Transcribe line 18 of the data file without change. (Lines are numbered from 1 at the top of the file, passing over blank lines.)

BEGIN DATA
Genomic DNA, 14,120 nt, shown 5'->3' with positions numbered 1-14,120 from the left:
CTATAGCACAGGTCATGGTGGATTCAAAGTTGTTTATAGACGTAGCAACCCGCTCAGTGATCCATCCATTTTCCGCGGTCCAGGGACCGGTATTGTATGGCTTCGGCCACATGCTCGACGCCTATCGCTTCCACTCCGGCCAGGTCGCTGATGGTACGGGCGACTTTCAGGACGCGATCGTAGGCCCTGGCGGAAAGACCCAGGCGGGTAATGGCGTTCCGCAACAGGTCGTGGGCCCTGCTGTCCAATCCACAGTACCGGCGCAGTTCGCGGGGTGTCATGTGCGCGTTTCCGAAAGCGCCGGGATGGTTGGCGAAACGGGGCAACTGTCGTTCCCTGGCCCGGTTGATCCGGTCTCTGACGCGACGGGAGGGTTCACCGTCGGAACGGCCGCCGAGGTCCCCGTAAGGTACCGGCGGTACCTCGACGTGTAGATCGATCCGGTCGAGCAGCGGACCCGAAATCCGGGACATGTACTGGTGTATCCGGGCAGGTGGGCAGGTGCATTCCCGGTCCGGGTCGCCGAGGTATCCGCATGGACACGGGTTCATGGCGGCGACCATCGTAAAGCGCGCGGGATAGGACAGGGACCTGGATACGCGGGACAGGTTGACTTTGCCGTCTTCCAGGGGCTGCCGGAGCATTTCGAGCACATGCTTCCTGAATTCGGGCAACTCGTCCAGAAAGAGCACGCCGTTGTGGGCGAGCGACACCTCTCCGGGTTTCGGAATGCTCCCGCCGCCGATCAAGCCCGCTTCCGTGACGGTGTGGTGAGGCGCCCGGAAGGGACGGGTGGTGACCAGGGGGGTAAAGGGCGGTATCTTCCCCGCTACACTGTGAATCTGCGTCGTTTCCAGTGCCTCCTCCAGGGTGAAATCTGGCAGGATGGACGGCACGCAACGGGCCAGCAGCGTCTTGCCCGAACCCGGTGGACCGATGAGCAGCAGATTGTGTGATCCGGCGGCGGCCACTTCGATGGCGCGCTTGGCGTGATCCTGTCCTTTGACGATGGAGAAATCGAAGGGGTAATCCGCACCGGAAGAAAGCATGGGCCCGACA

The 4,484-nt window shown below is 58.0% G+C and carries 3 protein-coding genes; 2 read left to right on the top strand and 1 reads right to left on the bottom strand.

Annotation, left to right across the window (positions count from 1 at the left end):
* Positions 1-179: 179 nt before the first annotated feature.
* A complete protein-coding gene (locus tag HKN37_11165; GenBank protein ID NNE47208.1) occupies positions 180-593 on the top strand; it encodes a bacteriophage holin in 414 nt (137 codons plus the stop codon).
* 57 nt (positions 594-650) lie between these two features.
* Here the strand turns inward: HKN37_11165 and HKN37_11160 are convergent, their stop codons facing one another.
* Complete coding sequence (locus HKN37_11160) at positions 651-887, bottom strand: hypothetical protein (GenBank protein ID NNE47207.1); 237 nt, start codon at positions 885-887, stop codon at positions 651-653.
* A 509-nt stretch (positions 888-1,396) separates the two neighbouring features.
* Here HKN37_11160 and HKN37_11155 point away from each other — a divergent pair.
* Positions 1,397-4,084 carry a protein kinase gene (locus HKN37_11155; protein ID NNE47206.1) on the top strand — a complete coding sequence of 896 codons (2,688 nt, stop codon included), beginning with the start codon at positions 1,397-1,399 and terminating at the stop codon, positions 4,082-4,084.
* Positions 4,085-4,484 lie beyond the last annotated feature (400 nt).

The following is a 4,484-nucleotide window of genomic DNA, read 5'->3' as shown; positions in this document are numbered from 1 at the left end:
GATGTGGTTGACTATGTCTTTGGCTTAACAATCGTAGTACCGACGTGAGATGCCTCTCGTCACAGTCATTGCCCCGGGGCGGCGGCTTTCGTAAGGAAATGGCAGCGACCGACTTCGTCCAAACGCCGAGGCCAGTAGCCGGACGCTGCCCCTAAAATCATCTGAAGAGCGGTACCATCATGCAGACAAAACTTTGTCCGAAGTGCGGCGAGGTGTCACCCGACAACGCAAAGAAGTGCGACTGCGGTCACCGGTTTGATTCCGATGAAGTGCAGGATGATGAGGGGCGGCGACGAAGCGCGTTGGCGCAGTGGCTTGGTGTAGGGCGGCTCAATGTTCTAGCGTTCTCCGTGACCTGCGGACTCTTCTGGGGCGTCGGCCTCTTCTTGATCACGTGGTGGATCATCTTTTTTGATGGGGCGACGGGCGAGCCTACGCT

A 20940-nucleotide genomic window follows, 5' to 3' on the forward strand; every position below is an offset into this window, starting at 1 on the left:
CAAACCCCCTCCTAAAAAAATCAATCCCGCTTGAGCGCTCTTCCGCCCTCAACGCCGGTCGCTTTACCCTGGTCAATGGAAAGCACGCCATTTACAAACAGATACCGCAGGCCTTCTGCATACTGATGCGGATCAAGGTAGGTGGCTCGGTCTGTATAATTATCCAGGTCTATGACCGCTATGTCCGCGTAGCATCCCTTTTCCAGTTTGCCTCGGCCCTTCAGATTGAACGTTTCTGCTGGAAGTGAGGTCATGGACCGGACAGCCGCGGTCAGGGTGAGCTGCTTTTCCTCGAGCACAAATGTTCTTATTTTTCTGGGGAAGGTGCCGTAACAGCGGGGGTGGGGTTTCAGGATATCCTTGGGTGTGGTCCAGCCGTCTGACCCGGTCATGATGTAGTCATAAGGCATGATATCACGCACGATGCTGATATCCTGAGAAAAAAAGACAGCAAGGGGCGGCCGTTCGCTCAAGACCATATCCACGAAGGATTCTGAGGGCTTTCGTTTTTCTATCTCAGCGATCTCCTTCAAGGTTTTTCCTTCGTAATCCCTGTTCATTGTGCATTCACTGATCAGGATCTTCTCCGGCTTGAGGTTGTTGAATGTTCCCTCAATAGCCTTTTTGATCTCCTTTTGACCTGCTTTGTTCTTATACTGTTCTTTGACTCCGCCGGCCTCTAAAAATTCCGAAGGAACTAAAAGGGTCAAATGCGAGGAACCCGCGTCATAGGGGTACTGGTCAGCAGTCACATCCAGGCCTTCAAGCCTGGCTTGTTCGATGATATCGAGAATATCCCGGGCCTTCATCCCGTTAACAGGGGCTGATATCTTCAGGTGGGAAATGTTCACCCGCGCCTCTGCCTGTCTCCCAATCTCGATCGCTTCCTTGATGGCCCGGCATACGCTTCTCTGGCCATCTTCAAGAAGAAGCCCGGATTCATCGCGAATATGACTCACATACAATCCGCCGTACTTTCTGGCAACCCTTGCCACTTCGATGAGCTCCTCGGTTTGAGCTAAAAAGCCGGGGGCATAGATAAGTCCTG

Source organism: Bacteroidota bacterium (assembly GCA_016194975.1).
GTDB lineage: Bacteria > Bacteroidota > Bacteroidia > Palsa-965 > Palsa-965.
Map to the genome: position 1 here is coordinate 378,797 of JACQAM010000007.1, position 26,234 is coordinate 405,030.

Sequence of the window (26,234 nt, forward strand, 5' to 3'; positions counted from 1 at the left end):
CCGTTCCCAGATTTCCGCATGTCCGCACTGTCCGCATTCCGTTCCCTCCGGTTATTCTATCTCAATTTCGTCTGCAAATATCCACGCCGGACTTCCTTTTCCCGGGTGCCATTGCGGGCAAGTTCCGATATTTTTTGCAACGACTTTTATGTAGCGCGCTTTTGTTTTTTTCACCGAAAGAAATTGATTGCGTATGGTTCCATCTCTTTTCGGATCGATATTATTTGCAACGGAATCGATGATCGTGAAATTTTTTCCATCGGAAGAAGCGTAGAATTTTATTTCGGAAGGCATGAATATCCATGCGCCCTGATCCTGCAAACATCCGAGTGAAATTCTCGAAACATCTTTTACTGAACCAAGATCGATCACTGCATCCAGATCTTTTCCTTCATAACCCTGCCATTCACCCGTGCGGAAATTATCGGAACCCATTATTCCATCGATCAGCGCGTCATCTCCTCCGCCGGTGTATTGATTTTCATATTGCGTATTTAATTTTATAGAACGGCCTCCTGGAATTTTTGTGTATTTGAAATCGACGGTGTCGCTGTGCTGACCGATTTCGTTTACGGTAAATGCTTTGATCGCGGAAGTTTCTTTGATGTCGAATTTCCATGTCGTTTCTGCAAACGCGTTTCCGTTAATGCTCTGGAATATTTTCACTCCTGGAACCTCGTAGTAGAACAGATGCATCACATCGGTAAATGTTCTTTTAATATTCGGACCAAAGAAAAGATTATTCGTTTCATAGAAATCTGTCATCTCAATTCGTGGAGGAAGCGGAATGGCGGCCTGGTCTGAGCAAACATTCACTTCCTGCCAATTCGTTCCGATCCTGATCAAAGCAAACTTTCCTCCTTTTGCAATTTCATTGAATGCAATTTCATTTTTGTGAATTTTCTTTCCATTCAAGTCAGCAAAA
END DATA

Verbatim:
Source organism: Bacteroidota bacterium (assembly GCA_016194975.1).